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Kogi’s Chief Judge didn’t die of COVID-19 – Gov Bello



The Kogi State Governor, Yahaya Bello, has said the state Chief Judge, Justice Nasir Ajana, did not die of coronavirus.

  He alleged that COVID-19 is an artificial creation which is aimed at causing fear and panic among people.

  Bello spoke at the third-day prayers for the repose of the soul of late Ajana on Tuesday. Justice Ajana died on Sunday at a hospital in Abuja.

  He described the disease as worst than banditry, Boko Haram and genocide put together, adding that it was artificial but unfortunately sold to Nigerians.

  Bello advised citizens “not to give in to fear and evil of the issues of COVID-19”, adding that “it is a disease that has been imported, propagated and forced on the people for no just cause”.

  He pointed out that nothing kills faster than fear, urging the people not to accept “cut and paste, as COVID-9 is only out to create fear, panic; orchestrated to reduce and shorten the lifespan of the people.

  “Whether medical experts and scientist believe it or not, COVID-19 is out to shorten the lifestyle of the people, it is a disease propagated by force for Nigerians to accept.”

  The governor described the late jurist as a jurist per excellence and a lover of peace.

  Earlier in a sermon, Justice Nurudeen Khalifa urged Nigerians to live a life of emulation. In his remarks, the son of the deceased Chief Justice thanked the state government for their support, describing his father’s death as painful.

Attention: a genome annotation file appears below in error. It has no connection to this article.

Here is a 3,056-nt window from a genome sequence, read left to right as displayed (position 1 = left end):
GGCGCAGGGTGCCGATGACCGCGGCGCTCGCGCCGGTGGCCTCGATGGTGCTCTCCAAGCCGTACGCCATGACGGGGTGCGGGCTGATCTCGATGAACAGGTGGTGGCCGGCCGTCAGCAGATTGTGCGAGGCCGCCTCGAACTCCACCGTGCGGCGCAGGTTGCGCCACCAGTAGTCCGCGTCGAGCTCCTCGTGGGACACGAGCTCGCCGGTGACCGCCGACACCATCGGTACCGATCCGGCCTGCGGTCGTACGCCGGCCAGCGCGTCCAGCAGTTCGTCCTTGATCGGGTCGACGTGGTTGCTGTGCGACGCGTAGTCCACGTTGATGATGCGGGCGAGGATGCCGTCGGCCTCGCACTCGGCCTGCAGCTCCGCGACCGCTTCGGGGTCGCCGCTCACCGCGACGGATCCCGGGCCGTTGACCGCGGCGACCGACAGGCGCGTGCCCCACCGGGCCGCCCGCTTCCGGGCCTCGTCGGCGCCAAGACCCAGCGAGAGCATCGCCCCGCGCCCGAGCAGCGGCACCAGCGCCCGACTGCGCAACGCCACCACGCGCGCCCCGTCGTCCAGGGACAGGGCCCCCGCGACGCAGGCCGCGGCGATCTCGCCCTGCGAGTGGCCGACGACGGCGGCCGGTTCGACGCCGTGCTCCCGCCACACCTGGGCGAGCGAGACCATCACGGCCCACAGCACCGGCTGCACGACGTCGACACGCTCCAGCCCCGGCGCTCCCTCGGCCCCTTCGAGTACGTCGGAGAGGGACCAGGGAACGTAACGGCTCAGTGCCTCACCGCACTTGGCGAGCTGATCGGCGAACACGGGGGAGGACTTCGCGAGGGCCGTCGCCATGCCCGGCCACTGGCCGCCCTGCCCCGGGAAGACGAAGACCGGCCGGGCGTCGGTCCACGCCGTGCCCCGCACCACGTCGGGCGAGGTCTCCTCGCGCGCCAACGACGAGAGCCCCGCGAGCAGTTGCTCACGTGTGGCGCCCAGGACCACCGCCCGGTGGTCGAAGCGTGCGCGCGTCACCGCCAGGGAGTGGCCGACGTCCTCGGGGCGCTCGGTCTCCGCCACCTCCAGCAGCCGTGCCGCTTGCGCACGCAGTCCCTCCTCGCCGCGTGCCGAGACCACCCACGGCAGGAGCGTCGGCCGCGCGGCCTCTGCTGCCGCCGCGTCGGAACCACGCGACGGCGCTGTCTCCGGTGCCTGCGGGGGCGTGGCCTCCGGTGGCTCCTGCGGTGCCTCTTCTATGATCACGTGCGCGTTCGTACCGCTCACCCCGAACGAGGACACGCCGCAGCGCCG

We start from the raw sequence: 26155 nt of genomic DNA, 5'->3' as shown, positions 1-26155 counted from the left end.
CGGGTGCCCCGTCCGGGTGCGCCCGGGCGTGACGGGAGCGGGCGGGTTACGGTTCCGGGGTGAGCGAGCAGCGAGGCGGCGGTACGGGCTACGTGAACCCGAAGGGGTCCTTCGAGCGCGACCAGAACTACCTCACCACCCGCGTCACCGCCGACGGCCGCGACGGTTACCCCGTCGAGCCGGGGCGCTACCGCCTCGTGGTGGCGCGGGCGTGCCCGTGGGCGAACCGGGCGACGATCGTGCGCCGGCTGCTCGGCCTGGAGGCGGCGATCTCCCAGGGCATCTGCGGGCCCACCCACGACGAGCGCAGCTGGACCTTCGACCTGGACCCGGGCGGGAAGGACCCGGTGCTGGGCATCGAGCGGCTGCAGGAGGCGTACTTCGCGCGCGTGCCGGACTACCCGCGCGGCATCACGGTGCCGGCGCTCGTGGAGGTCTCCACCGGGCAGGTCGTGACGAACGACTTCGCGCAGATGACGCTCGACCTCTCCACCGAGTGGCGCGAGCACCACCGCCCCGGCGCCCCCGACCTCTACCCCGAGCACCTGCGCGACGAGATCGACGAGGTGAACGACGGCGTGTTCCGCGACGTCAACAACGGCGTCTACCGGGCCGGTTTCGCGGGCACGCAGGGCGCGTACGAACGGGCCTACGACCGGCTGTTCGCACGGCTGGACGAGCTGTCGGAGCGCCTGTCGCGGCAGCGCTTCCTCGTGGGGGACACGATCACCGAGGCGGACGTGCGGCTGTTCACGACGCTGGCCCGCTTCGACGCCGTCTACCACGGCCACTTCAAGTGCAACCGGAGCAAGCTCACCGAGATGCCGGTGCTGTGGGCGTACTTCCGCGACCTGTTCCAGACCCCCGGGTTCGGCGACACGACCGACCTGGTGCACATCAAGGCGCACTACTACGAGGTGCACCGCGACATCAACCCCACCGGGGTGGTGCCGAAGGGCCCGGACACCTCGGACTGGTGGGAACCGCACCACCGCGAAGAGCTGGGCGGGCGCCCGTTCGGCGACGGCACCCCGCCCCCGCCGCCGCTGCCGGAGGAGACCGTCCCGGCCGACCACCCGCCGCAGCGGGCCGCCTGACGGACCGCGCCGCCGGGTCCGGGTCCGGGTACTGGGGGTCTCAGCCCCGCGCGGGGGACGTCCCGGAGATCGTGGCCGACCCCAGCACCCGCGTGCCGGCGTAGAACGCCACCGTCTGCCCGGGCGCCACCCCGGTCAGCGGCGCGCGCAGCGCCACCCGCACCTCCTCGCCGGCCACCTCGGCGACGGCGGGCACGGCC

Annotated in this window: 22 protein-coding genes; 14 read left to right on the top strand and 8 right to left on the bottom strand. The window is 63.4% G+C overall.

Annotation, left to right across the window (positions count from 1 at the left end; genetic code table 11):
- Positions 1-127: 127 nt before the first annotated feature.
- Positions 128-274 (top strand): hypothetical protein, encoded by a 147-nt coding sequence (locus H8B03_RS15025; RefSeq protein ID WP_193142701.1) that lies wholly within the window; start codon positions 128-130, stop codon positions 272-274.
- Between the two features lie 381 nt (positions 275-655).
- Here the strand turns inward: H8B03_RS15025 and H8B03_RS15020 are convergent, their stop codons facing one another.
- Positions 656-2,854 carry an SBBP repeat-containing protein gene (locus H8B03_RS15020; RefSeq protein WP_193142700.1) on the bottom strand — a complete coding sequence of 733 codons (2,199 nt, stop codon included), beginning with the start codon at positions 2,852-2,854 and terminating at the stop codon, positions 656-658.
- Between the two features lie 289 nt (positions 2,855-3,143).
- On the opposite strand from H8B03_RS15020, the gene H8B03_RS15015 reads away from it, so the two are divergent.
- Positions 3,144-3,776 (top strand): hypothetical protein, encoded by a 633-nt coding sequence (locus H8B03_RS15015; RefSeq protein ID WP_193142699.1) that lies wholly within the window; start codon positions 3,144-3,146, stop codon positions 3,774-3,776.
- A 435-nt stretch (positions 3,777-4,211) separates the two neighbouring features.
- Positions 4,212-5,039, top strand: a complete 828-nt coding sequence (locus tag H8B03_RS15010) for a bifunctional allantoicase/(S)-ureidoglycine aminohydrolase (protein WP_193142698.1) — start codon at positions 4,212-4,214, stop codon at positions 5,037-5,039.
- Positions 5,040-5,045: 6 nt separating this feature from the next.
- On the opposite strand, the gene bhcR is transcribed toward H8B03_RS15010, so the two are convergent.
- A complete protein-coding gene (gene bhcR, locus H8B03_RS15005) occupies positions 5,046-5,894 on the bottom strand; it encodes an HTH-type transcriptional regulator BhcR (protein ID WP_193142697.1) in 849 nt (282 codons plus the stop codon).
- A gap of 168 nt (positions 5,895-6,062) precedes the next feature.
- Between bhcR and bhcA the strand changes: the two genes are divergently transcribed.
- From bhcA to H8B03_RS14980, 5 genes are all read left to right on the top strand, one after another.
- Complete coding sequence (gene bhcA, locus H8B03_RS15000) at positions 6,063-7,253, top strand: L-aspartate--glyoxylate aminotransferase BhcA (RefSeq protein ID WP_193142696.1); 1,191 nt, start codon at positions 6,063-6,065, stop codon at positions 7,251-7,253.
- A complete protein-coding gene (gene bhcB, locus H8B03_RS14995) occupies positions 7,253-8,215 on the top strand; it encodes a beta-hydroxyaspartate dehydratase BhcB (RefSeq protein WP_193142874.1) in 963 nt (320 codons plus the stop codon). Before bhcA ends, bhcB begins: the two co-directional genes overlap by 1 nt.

Covid-19: WFP to offer food assistance to 138m people

  The United Nations World Food Programme (WFP) plans to undertake the biggest humanitarian response in history with assistance to 138 million people globally in response to the Covid-19 pandemic.

  A statement from WFP said it plans a massive rise in the number of hungry people to assist around the world, as the devastating socio-economic impacts of the Covid-19 pandemic push millions more people into food insecurity in low and middle-income countries.

  Quoting the WFP’s Executive Director, David Beasley, the statement read: “The front line in the battle against the coronavirus is shifting from the rich world to the poor world.

  “Until the day we have a medical vaccine, food is the best vaccine against chaos. Without it, we could see increased social unrest and protests, a rise in migration, deepening conflict and widespread under nutrition among populations that were previously immune from hunger.”

  The statement said that to tackle the rising tide of hunger, WFP is undertaking the biggest humanitarian response in its history, ramping up the number of people it assists to 138 million from a record 97 million in 2019.

  According to the statement, “But sustained funding is urgently required to respond to the immediate consequences of the pandemic on the most vulnerable, and support governments and partners as they curb the spread of the disease and deal with the fallout from the pandemic. WFP is appealing for a US$ 4.9 billion over the next six months for its life-saving work in 83 countries.

  “Earlier WFP projections on the number of people who would be pushed into food insecurity by COVID-19 have now been refined with real-time monitoring and assessments. WFP’s new estimates show that the number of hungry in the countries where it operates could increase to 270 million before the year’s end – an 82 per cent increase from before the pandemic took hold.

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